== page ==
441 Washington Street, Hillcrest
When it comes to meat, I like it lean — no chewy gristle, no greasy globules of fat, I just want that succulent muscle. Meat-wise, I’m a bad foodie — I prefer filet mignon over marbled rib-eye cuts, and pork tenderloin over oleaginous pork belly. When meat is slow-cooked (for a long time at a low temperature), most of the fat melts away, a process that increases tenderness and concentrates flavor. It’s important to keep the temperature low so that the meat doesn’t dry out. When this process is executed well, you’re left with tender, juicy meat, minus the bits I don’t care for. I’ve yet to find a restaurant in San Diego that slow-cooks better than Brazen BBQ Smokehouse & Bar.
When David and I choose to head out for lunch, I often rule out Hillcrest restaurants because the hunt for a parking spot sours my mood. Fortunately, Brazen has its own lot. Since we first discovered the joint in 2011, it has been our go-to spot for take-out for casual gatherings with friends. On rare occasions (maybe 3 or 4 times in as many years), we pull up a seat and enjoy a meal on site.
I was (and remain) disappointed when my favorite beans (ancho-spiced baked beans that were sweet, savory, and spicy) were removed from the menu. Neither the “cowboy beans” or the “red beans and rice” options fill this empty spot on my BBQ platter. David likes them fine, but I’m still holding out for some version of the baked beans to return.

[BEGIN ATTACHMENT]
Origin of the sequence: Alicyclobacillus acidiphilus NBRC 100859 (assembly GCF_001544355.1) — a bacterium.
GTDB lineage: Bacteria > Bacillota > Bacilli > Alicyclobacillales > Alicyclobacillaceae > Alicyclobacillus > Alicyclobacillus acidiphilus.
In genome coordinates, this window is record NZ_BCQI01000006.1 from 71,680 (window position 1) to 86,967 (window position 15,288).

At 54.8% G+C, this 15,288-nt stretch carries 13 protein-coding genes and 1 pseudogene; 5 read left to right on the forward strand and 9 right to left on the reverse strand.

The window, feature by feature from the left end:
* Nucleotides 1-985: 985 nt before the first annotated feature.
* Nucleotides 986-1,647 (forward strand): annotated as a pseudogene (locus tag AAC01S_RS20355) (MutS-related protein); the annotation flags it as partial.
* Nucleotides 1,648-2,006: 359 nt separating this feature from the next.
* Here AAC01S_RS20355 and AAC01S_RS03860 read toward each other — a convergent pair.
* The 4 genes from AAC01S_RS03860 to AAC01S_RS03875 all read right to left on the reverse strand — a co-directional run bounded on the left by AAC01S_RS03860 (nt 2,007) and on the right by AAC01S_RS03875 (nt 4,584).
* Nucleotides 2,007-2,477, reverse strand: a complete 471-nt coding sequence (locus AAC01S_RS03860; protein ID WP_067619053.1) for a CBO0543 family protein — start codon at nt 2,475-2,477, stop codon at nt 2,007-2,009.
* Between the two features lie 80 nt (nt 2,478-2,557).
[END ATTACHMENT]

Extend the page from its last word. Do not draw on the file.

Though barbecue aficionados often beeline to brisket, our meat of choice is the baby back ribs ($14.99 for half rack, $22.99 full). I have tried and enjoyed the brisket and pulled pork, and sometimes, to shake things up, we'll get a platter with both ribs and pulled pork, but most often we keep it simple with just the ribs. Two people could easily split a half rack, which comes with two sides, and be more than satiated. On our most recent visit, David and I ordered a full (more meat, still two sides), primarily because he wanted to have some leftovers for the following day.
On this occasion, we opted to try the “crusty macaroni and cheese,” which is considered a side upgrade, for an additional $1.49. It was a dollar-fifty well spent. The bubbly browned cheese atop the creamier version within was indeed crusty, and pleasantly crispy.
There are two BBQ sauces on every table, both made in-house: Smokey Lace and B.R.A.G. The latter, my favorite, is sweet and tangy with a kick. The acronym represents the sauce's secret ingredients, and conveys the confidence that comes with winning as many awards as these guys have. Inevitably, even with the slow-cooked ribs, there are some fatty bits. Fortunately for me, my permanent dining companion doesn’t mind those. So I pick the parts I like, and give him the rest. My perfect bite? A tender chunk of rib and a drizzle of B.R.A.G. sauce atop some Texas toast. For so long we’d been getting our ribs to go, so I’d forgotten how delightfully crispy the toast could be. Next time, instead of swinging by and picking up food for friends, we’ll bring the party to Brazen.